Piracy and the obstruction of the haven by silting were also regarded as major causes of a decline which was further exacerbated by the transition from the longship to the roundship or cog (a vessel of deeper draught). The burgesses were certainly well aware of the need to maintain the haven in a navigable state, since their very survival was dependent upon Grimsby’s attraction as a port, not merely for coastal trade but also for merchants coming from as far afield as the Baltic, Flanders, Scandinavia and France. In 1255 and 1261, for example, Henry III made grants to the town for harbour works, paving and the erection of walls; and in 1341 a new dock was constructed on the northern edge of the town. Even so, ships began to find access increasingly difficult, with the result that in 1416 an assembly was held at which plans were agreed for extensive excavations and other improvements to the haven. Nothing was done, however, to put these schemes into effect, and a state of inertia (possibly compounded by lack of resources) seems to have continued throughout the century. Late medieval Grimsby has been described as ‘a small town growing poorer’, and although it is now impossible to gauge the extent of its decline there was certainly a noticeable falling off of population from about 2,000 in the late 13th century to less than half that figure 200 years later. By 1590 there were no more than 500 or so adults in the town.

Comparatively few of the residents of Grimsby were themselves fishermen, although most were involved in some way in the buying, selling or curing of catches brought into the port by others. Stringent rules regarding these transactions were enforced on the waterfront by quartermen whose task was to prevent forestalling and other commercial malpractices. Abuses of this kind by certain residents led to the issue in 1258 of a charter for the general regulation of trade in the borough, although leading merchants still tried to evade the rules where possible.2 In our period William Elmsall, William Paule and John Newland were each found guilty of forestalling large cargoes of herring before they had been put on the open market. By the late 14th century the regulations of 1258 tended, in fact, to be used by the richer members of the community as a weapon against those who refused to be enrolled as burgesses but who, none the less, encroached upon the latter’s commercial privileges. Many householders, anxious to escape the burden of official responsibilities which fell upon the burgesses, elected rather to pay a fine so that they might carry on their respective trades and occupations without interruption. At least 92 such individuals were living in the borough in the early 1390s, much to the annoyance of the authorities, who felt that some of them, at least, should take a fuller part in municipal affairs. It was at this time that the charter of 1258 was confirmed, presumably with the intention of preventing the non-burgesses from exploiting their position.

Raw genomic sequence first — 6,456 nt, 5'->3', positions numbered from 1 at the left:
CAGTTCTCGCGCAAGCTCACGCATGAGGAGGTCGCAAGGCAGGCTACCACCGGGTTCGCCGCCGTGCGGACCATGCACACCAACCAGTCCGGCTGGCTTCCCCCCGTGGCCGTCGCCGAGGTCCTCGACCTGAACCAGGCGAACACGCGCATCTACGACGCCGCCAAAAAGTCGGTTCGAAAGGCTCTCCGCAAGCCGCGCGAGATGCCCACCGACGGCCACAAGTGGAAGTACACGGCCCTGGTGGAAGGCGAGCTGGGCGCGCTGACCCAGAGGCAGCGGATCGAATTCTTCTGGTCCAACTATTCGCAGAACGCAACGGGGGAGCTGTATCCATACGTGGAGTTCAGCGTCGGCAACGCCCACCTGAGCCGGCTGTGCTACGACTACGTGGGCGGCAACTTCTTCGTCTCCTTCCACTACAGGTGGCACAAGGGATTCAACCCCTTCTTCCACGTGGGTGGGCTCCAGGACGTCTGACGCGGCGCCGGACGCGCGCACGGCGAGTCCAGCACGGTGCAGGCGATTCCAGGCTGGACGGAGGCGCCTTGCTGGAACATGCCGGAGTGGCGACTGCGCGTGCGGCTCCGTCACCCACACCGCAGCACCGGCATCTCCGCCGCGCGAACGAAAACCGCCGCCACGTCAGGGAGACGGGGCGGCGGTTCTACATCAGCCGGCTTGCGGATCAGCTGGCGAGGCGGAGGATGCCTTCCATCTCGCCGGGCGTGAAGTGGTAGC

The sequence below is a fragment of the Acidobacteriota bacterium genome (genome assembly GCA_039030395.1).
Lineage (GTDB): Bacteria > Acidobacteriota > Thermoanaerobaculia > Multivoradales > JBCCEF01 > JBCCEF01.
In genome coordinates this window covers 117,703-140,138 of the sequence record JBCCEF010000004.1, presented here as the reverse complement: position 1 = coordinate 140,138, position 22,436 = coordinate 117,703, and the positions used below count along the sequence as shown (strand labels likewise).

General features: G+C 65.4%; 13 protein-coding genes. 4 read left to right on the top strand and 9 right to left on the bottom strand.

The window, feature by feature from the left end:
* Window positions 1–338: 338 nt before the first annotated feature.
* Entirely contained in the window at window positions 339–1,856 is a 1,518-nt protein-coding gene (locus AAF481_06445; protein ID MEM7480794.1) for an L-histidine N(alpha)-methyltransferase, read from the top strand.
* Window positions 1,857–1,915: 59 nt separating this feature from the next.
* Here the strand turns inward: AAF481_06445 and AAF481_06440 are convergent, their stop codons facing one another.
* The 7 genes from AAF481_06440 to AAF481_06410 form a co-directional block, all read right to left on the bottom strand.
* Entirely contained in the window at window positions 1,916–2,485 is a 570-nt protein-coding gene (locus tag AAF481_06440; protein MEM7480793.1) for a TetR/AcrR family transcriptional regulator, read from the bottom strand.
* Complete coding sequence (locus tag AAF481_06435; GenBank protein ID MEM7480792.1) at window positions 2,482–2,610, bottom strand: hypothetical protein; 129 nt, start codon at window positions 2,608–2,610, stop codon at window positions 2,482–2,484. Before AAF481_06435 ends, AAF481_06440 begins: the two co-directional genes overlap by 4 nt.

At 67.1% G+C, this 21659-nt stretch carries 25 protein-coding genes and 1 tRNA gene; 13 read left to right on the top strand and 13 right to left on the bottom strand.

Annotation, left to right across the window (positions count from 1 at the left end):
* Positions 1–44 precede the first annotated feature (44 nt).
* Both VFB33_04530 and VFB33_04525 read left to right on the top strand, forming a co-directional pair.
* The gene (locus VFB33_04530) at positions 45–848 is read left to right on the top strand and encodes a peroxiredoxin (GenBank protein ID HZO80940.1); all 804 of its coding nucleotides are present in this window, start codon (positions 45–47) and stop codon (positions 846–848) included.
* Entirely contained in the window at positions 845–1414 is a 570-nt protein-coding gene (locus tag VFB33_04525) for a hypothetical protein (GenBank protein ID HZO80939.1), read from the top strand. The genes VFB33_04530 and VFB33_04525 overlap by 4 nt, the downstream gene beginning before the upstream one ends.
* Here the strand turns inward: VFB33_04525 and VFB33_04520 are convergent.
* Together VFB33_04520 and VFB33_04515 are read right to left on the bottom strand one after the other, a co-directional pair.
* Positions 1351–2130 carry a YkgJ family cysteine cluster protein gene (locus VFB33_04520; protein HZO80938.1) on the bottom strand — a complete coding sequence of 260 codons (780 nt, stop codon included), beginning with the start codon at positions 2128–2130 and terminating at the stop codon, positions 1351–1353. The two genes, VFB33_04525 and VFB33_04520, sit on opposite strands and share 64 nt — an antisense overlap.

The first reference to the mayor of Grimsby occurs in 1218, but the office was probably much older. Mayoral elections involving all the burgesses were held annually in September, when two new bailiffs were chosen in the same relatively democratic fashion. The chamberlains then drew up a list of the 24 leading members of the community (who probably constituted a kind of town council), and they alone appointed the chamberlains, coroners, constables, auditors and common serjeant for the forthcoming year. The most important of the bailiffs’ duties was that of collecting the fee farm, which had to be made up out of their own pockets if necessary. Understandably enough, these two posts were filled with great difficulty, and considerable pressure had to be put on some individuals before they agreed to serve. The bailiffs had also to receive and account for escheats and the goods of felons, deal with visiting justices and preside over the borough court. The fact that litigants who failed to recover damages awarded to them by the court were free to sue the bailiffs for redress likewise contributed to the general unpopularity of the office. Matters of any significance in the borough, whether legal or administrative, were transacted at the court, which all the burgesses were obliged to attend twice a year. It was here too that the parliamentary elections were held by the mayor and bailiffs.